Racing: Indigo Cat too sharp for rivals in Predominate

More than a quarter of a century has now passed since Troy became the only winner of the Predominate Stakes to go on to occupy the same position in the Derby. The Dick Hern-trained colt romped home by seven lengths at Goodwood in 1979 before repeating the feat at Epsom and although he was not the last high-class horse to win on the Sussex Downs, today's 11-furlong contest stands low in the pecking order of the so-called Classic trials.

More than a quarter of a century has now passed since Troy became the only winner of the Predominate Stakes to go on to occupy the same position in the Derby. The Dick Hern-trained colt romped home by seven lengths at Goodwood in 1979 before repeating the feat at Epsom and although he was not the last high-class horse to win on the Sussex Downs, today's 11-furlong contest stands low in the pecking order of the so-called Classic trials.

Its most recent runner to feature in the Derby finish was the 1990 runner-up Elmaamul, who went on to finish third 14 days later to Quest For Fame. That year, the Goodwood winner Razeen started favourite at Epsom, as did the horse who ultimately became the best and most famous to win the prep. That was Dubai Millennium, six years ago. And this afternoon it falls to his son Belenus to try to carry his torch towards the ultimate prize on a different set of Downs next month.

The Derby was the only defeat of Dubai Millennium's career and is it Sheikh Mohammed's dream that one of his limited-edition offspring should put the record straight. Seven of the ill-fated star's 56-strong sole crop hold the Derby entry, the others being Bahar Shumaal, Descartes, Dubawi, Echo Of Light, Noble Duty and Oude.

Belenus, whose dam Ajhiba won over 10 furlongs and is from the close family of Salsabil and Marju, had only the one run last year, success in a seven-furlong maiden at the Newmarket July meeting. Leg problems ruled him out of the rest of the season, but he was regarded as being near the top of the Godolphin pecking order during the winter. Five of the 14 behind Belenus last year have won since, including the horse that finished stone last, the subsequent 2,000 Guineas third, Kandidate.

All four runners today, in what is the last of the recognised domestic dress rehearsals, hold the Derby engagement, at least until tomorrow's next forfeit stage.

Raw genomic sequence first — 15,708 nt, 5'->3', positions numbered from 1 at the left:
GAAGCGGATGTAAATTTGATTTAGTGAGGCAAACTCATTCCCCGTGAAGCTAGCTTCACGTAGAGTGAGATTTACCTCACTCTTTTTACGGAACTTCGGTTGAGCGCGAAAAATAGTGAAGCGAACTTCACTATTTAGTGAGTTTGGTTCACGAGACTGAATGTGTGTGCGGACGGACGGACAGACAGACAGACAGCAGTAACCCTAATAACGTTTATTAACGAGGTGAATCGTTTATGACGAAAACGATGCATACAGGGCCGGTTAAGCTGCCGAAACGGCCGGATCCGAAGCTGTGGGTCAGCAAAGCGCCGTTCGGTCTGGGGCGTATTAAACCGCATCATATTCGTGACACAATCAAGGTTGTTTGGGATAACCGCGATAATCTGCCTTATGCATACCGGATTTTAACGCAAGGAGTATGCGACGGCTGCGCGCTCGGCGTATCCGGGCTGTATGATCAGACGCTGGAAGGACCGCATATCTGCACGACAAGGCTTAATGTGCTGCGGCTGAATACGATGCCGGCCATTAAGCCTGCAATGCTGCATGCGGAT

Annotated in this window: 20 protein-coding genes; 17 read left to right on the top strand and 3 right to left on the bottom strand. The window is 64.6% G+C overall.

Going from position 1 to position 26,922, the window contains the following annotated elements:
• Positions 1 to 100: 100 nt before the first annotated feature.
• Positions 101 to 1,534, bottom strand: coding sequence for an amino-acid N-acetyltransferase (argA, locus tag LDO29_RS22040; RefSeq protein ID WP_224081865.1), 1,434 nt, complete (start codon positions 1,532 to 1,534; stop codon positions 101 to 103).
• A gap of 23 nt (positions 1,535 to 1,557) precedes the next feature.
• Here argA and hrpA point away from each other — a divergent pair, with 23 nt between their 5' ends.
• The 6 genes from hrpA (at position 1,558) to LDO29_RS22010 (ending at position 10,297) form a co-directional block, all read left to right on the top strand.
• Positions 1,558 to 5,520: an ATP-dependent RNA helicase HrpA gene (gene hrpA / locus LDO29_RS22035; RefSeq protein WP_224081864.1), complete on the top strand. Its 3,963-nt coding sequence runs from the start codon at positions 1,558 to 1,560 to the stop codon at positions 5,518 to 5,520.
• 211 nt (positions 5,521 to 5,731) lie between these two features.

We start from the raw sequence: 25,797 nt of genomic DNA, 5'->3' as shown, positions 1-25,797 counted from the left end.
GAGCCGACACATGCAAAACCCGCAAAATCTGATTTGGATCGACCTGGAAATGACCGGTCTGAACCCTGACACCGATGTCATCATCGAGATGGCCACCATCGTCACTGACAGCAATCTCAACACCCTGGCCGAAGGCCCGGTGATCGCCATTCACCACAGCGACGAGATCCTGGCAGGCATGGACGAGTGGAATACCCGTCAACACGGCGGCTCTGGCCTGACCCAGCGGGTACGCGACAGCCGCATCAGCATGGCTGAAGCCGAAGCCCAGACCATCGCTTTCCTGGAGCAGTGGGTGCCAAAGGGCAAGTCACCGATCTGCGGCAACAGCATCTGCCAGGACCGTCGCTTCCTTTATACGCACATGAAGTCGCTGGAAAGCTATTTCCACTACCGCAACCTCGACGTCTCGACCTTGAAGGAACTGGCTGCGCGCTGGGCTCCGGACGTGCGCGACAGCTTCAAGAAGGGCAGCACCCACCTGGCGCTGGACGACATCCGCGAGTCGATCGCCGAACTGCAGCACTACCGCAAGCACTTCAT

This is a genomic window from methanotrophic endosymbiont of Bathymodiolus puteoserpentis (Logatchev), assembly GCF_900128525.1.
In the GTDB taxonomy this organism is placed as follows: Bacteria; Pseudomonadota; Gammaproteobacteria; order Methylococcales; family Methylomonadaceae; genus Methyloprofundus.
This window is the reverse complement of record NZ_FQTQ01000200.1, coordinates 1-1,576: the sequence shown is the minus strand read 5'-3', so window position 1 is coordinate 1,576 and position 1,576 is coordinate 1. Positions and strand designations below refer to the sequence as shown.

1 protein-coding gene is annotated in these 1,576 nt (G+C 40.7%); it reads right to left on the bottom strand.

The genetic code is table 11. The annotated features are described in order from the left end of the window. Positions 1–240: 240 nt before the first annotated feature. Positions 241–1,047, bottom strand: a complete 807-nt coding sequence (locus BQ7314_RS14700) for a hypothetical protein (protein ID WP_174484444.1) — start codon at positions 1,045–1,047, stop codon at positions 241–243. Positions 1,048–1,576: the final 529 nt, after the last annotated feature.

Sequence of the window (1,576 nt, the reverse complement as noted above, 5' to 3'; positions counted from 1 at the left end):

The Ballydoyle representative - one of 24 trained by Aidan O'Brien still in the big race - is Indigo Cat who, like Belenus, has raced just the once, but rather more recently than his rival. Eleven days ago he won the same 10-furlong maiden at Lingfield that Morston took on his debut in 1973, en route to his Derby victory next time out.

There was much to like about Indigo Cat's performance. He ran green for much of the contest but once the penny dropped half-way down the straight he finished to notable and determined effect and, though his margin was only three-quarters of a length, it was an easy victory and he will be a much cannier competitor today.

Unfurled, a son of Unfuwain trained by John Dunlop, has already won over today's idiosyncratic contours, when he broke his maiden by no less than 10 lengths last month. The form of that race has a solid look to it: runner-up Glistening himself got off the mark at Thirsk on Saturday, third-placed Magic Instinct won at Bath on Monday, fifth-placed Wild Savannah bolted in by six lengths at Newbury last Friday and even Royal Jet, tailed-off second-last, has scored since.

So it will be all the more meritorious when Indigo Cat (2.40), a son of Storm Cat and French 1,000 Guineas winner Bluemamba, earns another £20,300 back of the $2.6 million he cost the Coolmore set at auction as a yearling.

None of today's four contenders in the 35th running of the Predominate Stakes (named after the Ted Leader-trained gelding who became the oldest winner of the Goodwood Cup at the age of nine in 1961) are shorter than 25-1 in the Derby betting and it will take a performance of some authority to rattle the forefront of the market.

But changing views is, after all, what Classic trials - and indeed Classics, which are standard-setters for a generation rather than championships - are all about. That 1979 three-year-old crop was not regarded as being much cop until Troy did his thing at Epsom.

Three of the runners in the Lupe Stakes, which spotlighted Oaks heroine Love Divine five years ago, hold the Epsom entry, Hallowed Dream, Silver Highlight and Something Exciting (3.15), who could be just that.

The next Classics on the European circuit are the weekend's Guineas in Ireland and yesterday Dubawi, only fifth behind Footstepsinthesand on the Rowley Mile, has supplanted his drifting O'Brien-trained conqueror at the head of the market for Saturday's colts' race.

By contrast, Footstepsinthesand's stable-mate Virginia Waters is a hot even-money shot to follow up her 1,000 Guineas win in the Irish version, despite the possible presence of last year's top filly Damson, who faces a workout tomorrow to establish whether she has recovered from the setback that ruled her out of Newmarket.

But definitely missing from Sunday's other Group 1 race is last year's Derby hero North Light, who will bypass the Tattersalls Gold Cup in favour of the lesser Brigadier Gerard Stakes at Sandown nine days later. Yesterday's nine possibles for the Co Kildare older-horse showpiece include two other high-class four-year-olds in Bago and Grey Swallow, winners of the Arc and Irish Derby respectively.

* Scorpion, a best-priced 25-1 chance for the Derby, is due to run in the Gallinule Stakes at the Curragh on Sunday. The Aidan O'Brien-trained colt won a Leopardstown maiden in eyecatching fashion on his racecourse debut last month. John Oxx has entered his once-raced Ehsan, who is as short as 8-1 for the premier Classic after his Curragh maiden success.

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